Kahlon law has a strong track record of effectively defending all forms of drug offences, but each case is distinct and must be defended on its own merits. Previous experience in defending some drug prosecutions does not guarantee a positive outcome in other situations.
An arrest under the Controlled Drugs and Substances Act (CDSA) can result in a criminal record, which may hinder your right to enter other countries such as the United States of America. A drug record can also harm your desire to find work in the future. When you are convicted of more severe drug offences, you could serve a lengthy prison term.
Call (844) 978-8444 to schedule an appointment with Kahlon Law In Toronto to address the drug-related charge immediately.
Problems that could occur as a result of drug offences
The penalties imposed in drug offences differ greatly. Below are some of the factors considered in prosecution and sentencing of drug offences:
- The type of drug.
- The substance’s quantity.
- Potential drug addiction.
- The amount of preparation and deliberation that went into the crime.
- The offender’s previous criminal history.
- Whether there was some such narcotics dealing involved.
Strong narcotics, such as fentanyl, and heroin, bear heavier penalties. Possession with the intent to traffic, trafficking, and production would be punished more severely than mere possession. “Trafficking” is a concept that encompasses anything from drug transport and sale to handing somebody a drug.
Another broad and multifaceted criminal charge is “possession.” Many people feel that being charged with possession necessitates the physical possession of a controlled substance. However, merely being in the company of someone who is using drugs can result in charges. Joint possession is a crime that a group of individuals may commit. This happens when one or more group members have substances with the awareness, approval, and assistance of the others. Charges can also be levied if an individual has narcotics concealed in some of their possessions.
Any part of cultivating or manufacturing medicines is referred to as “production.” Also, helpers in the development and manufacturing phase can be held accountable. A landowner who intentionally encourages anyone to use their property for drug manufacture may face charges as well.
Willful blindness is not a defence against a narcotics charge; becoming guilty would not need conclusive evidence or firsthand experience that a drug offence is occurring.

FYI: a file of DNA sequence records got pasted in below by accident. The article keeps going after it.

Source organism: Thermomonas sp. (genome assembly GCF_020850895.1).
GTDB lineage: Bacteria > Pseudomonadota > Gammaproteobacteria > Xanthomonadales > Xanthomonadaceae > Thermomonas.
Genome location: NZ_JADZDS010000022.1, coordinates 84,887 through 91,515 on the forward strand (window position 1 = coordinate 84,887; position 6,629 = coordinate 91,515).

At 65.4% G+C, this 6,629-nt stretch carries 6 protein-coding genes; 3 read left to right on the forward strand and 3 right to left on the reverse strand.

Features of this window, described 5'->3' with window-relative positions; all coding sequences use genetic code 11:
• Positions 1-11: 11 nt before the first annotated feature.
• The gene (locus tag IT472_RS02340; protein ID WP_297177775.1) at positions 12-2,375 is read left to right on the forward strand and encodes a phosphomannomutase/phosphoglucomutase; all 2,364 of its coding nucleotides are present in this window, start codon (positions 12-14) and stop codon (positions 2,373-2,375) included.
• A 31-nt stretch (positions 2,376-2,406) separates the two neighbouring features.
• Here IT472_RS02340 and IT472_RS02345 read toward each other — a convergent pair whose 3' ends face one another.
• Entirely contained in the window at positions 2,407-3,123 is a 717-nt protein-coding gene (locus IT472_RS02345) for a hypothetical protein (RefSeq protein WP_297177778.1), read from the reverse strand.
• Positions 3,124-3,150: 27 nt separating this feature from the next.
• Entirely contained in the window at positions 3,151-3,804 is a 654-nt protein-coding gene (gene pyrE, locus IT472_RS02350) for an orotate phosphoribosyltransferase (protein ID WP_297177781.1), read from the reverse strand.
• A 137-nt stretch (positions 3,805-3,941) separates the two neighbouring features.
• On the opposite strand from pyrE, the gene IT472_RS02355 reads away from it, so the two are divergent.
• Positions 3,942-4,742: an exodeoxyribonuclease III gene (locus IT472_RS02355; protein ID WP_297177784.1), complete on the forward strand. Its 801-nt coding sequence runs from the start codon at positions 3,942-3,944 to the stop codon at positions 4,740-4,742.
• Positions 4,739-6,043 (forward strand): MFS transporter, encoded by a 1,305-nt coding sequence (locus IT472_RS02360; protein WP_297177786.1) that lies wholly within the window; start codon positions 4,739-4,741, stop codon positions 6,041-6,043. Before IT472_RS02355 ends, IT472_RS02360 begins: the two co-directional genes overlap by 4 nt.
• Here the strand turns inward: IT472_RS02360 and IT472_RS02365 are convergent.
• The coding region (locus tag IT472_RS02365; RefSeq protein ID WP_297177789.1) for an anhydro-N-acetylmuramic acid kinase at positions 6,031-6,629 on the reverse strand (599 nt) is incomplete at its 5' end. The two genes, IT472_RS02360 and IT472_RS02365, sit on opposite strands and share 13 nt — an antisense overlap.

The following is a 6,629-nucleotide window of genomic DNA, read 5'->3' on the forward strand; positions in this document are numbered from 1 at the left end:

The legislation governing narcotics offences can be overly complicated to understand. You require a criminal defense attorney’s services with the expertise and ability to provide you with the professional representation you need.
Pursuant to a recent directive issued to Public Prosecution Service of Canada (PPSC), the approach to simple possession offences has seen a shift. PPSC are encouraged to assess simple possession cases to consider whether the prosecution serves the public interest. An individual charged with simple possession of the drug can be offered the ability to contribute back to the community in the form of community service work in return for the charges being dropped. This is not a given; it is up to the Crown Attorney of the Department of Public Prosecutions to decide.
Fentanyl, Cocaine & Heroin
These are classified as more severe substances in Canada, with more serious effects. In these situations, the chances of removal in return for avoidance tactics are lower. This is why you can get legal advice to see how this is feasible.
Questions and Answers about Drug Abuse Offences
In the prosecution of a drug case, what must the lawyer prove?
In a drug case, the Crown Attorney must first show that the substance in issue is an illicit drug as specified under the Controlled Drugs and Substances Act. Fentanyl, hashish, cocaine, methamphetamine, GHB, ecstasy, magic mushrooms, ketamine, LSD, crystal meth, and morphine, among other substances, are prohibited in Canada without a valid prescription.
Often, the Crown would present the “Certificate by Analysis” of a Health Canada analyst who has checked the narcotic and turned them into facts to establish the existence of the product suspected to be an illicit drug. It is insufficient for the police officer to testify that the thing in dispute seemed to be a controlled substance.
How does the Crown establish that it has real possession?
The Crown must demonstrate (i) understanding of the item and (ii) a form of control over the item to indicate that you were in actual possession of a substance.
How is knowledge of the accused established?
If there is a question of awareness of the item’s existence, having an illicit substance in your wallet might not be enough to determine actual ownership. For, e.g., one may wear a friend’s or relative’s clothes (such as a sweater or a pair of jeans) without realizing that narcotics have been left in the pockets. This person cannot be assumed to be aware of the illicit substance. One cannot be found guilty of possession if he or she has no knowledge that the substance was present in the first place.
And if the Crown can show that an individual had an awareness of the illicit substance, the Crown must still show that the person had power over it in some way.
Is it possible for me to be found guilty of consuming a substance that was not found on my person?
Even if an individual may not have narcotics on their person (actual possession), they can be considered to be in possession if it can be shown that they had (i) knowledge of the item (ii) intent or consent to possess the item and (iii) exercised control over the location of the item (constructive possession).
Since in cases of constructive possession, the accused is not in actual possession of the drugs, the requisite information and regulation may be inferred from other proof.